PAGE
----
Independent Contractor Misclassification and Subcontracting
Growing numbers of employers call their employees "independent contractors" and subcontract key functions to other companies in order to side-step responsibility for minimum wage and other worker protections. Because U.S. employment and labor laws assign responsibility and rights to "employers" and "employees," employers seek to evade workplace rules through two devices: (1) they call their "employees" "independent contractors," and (2) they insert subcontractors between themselves and their employees. When these tactics succeed, construction workers, day laborers, home health aides, janitors and many others find themselves without workplace protections.
NELP is a leading expert on independent contractor evasions and improper use of subcontracting arrangements, and works with allies to end abuse of these rules, which harm workers, state and federal treasuries, and responsible employers alike.
At the federal level, NELP is working to promote federal bills aimed at independent contractor abuses. Three separate pieces of federal legislation are pending, to strengthen the federal tax code's treatment of employers who misclassify workers as independent contractors and to create tighter recordkeeping rules. NELP helped to strategize and develop these proposed policies, drawing on progress made at the state level to fight independent contractor abuses.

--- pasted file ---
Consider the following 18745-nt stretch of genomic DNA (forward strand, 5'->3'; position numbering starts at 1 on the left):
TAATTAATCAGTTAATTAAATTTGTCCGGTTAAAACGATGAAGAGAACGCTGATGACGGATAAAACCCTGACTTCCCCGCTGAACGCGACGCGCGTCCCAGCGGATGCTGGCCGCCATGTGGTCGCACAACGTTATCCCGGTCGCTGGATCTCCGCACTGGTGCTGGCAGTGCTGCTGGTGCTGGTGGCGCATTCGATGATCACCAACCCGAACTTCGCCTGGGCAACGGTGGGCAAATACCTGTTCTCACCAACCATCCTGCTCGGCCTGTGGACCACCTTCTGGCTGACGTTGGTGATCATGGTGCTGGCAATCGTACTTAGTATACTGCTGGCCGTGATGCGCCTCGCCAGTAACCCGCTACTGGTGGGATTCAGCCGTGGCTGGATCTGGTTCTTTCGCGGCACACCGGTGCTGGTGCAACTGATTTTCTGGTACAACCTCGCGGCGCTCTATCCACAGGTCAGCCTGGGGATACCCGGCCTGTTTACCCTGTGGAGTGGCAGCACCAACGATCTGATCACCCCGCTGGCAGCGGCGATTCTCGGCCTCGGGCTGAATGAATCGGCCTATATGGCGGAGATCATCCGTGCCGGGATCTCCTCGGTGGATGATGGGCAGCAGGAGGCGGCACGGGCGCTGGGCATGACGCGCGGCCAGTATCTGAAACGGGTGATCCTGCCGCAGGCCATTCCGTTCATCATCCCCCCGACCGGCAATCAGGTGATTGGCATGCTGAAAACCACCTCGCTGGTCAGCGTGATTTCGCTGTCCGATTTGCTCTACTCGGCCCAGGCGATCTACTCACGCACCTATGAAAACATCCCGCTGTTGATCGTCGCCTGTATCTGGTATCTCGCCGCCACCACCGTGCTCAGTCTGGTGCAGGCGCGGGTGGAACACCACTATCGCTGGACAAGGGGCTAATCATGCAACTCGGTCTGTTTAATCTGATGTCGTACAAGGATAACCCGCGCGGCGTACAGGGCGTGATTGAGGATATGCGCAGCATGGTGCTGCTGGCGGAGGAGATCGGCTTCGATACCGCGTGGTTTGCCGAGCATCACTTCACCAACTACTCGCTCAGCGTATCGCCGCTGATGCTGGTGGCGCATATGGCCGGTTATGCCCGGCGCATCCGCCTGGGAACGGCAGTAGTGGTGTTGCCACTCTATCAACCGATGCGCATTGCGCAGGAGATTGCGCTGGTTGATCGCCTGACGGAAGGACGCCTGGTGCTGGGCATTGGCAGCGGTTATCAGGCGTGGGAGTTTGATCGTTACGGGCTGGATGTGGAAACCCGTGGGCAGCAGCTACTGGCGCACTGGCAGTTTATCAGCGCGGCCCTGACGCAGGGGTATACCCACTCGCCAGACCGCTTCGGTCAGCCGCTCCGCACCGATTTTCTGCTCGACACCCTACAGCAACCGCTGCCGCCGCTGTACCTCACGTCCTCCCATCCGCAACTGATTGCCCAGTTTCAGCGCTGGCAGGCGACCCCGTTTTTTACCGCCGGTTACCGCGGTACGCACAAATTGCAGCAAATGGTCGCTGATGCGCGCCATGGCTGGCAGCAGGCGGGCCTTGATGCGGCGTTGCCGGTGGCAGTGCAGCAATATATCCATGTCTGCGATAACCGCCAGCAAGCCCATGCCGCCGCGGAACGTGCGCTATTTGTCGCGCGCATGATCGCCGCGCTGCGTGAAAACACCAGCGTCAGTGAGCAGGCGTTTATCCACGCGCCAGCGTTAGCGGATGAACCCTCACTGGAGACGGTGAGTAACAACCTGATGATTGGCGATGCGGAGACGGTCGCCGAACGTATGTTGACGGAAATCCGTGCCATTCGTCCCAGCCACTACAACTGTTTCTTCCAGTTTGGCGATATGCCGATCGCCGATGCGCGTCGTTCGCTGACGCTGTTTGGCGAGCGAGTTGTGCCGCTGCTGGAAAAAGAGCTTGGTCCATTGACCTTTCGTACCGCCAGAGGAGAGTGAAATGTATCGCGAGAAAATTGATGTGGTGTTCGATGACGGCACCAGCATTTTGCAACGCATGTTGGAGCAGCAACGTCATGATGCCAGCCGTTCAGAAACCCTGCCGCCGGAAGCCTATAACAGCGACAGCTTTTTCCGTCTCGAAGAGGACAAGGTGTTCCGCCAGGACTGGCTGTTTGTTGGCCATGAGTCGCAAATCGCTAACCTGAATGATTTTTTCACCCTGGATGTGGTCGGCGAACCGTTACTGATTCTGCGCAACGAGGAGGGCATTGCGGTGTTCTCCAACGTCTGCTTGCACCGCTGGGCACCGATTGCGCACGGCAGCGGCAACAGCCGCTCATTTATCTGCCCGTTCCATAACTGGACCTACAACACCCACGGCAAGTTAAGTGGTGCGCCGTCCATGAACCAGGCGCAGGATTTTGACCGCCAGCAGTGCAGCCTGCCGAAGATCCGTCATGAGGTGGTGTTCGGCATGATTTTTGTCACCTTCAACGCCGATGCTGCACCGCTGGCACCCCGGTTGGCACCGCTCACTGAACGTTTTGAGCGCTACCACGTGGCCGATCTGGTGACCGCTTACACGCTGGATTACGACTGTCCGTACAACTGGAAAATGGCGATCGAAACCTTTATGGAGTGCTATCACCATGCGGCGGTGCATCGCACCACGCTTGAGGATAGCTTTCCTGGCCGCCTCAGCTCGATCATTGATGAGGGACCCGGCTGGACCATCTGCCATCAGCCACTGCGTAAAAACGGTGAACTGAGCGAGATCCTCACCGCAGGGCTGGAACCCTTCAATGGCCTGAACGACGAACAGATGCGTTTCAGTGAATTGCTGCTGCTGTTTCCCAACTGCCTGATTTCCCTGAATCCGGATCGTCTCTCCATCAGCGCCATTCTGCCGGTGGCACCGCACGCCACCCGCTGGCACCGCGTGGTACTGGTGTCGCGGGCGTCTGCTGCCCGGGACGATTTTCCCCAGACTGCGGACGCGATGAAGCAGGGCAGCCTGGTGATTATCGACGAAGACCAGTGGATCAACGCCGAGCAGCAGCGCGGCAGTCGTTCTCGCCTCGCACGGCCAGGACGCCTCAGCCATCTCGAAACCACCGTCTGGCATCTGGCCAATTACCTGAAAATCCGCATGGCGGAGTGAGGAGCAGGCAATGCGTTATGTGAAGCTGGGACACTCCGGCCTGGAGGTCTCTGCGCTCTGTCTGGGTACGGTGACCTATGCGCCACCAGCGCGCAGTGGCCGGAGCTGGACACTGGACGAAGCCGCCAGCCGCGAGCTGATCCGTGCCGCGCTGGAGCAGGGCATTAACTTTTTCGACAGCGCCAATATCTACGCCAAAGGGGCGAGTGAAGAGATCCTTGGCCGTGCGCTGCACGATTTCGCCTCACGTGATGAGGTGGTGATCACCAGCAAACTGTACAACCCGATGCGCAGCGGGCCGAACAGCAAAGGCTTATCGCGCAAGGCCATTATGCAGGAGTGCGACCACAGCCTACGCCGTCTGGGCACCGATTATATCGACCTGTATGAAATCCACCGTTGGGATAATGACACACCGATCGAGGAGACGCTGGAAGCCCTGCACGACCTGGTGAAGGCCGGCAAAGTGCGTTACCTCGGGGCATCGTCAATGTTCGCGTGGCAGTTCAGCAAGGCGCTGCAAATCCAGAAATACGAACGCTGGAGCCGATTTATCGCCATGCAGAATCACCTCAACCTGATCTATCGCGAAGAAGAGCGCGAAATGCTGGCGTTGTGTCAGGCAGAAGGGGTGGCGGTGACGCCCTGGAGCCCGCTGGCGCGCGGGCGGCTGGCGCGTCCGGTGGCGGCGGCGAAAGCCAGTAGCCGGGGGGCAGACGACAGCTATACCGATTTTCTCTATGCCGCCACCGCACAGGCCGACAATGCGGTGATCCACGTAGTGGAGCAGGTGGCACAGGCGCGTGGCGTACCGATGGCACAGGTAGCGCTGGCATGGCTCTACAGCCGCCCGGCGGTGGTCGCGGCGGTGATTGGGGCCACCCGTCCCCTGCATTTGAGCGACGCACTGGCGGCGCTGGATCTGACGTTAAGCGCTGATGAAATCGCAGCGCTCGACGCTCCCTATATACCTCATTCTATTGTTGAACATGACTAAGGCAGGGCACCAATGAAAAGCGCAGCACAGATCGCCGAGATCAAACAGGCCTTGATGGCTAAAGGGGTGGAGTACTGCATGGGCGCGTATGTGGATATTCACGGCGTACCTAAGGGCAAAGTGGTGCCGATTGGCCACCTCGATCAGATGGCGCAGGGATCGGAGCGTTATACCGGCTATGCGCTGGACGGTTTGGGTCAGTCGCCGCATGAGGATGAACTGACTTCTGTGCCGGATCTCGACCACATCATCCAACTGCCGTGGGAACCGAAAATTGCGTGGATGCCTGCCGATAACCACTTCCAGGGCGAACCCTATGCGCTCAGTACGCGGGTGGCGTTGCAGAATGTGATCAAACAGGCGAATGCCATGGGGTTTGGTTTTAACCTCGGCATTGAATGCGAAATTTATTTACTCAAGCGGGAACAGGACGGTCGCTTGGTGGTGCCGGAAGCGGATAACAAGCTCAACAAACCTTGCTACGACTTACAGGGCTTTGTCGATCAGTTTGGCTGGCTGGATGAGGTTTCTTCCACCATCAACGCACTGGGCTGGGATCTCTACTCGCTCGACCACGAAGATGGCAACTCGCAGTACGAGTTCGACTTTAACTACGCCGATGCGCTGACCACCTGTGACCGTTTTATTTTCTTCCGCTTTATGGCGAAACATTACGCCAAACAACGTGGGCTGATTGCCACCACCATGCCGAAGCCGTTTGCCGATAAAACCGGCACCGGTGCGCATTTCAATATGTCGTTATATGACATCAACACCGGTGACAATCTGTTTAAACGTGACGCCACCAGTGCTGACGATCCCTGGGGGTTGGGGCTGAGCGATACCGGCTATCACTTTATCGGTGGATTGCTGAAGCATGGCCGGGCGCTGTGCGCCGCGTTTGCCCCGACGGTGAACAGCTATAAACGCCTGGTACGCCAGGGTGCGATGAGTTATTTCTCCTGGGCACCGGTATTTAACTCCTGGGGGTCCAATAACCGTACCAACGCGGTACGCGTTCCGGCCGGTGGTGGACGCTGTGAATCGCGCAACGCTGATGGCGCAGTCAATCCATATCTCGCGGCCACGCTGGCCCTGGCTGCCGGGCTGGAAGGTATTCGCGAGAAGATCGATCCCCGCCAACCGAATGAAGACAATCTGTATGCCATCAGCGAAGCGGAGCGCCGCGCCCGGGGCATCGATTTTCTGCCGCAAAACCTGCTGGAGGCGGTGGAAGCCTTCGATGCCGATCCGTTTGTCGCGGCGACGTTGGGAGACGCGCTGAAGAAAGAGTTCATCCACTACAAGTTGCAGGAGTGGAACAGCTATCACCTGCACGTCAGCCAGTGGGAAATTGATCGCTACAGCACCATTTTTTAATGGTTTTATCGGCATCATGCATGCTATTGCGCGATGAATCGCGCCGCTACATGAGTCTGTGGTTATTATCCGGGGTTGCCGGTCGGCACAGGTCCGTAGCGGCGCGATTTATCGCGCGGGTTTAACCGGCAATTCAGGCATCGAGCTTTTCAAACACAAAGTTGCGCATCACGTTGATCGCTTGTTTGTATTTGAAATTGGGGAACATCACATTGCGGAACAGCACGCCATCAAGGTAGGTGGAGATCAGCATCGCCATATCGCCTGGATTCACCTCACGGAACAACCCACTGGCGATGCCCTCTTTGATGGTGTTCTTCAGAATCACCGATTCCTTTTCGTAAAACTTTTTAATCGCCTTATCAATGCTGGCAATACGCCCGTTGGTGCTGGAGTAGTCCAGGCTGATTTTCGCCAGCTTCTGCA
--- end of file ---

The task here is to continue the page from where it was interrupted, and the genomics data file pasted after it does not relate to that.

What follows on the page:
NELP researches and reports on state legislative, administrative and executive activity around the growing problem of independent contractor misclassification. States are on the forefront of addressing this problem, by commissioning studies to document violations and losses to the state coffers, issuing Executive Orders that establish inter-agency task forces, and passing laws to close the loopholes. NELP's Summary of State Independent Contractor Reforms is one recent example.
NELP promotes state agency enforcement and private litigation aimed at subcontracting abuses by holding "joint employers" accountable for workplace standards violations. NELP helps state agencies identify strategic practices and draft regulations to tighten definitions of responsible employers. NELP also engages in direct litigation and amicus and appellate support in wage-and-hour joint employer cases, including recent circuit cases to find joint employer liability in the Second, Seventh, and Ninth Circuits.
NELP's Subcontracted Work Initiative brought together unions, academics and practitioners from a wide variety of job sectors for two national conferences to study the mechanisms of subcontracting in garment, agriculture, janitorial, hospitality, health care and other jobs, and generated a report with policy recommendations for reform.
For more information on our work in this area, please contact Cathy Ruckelshaus, email@example.com.
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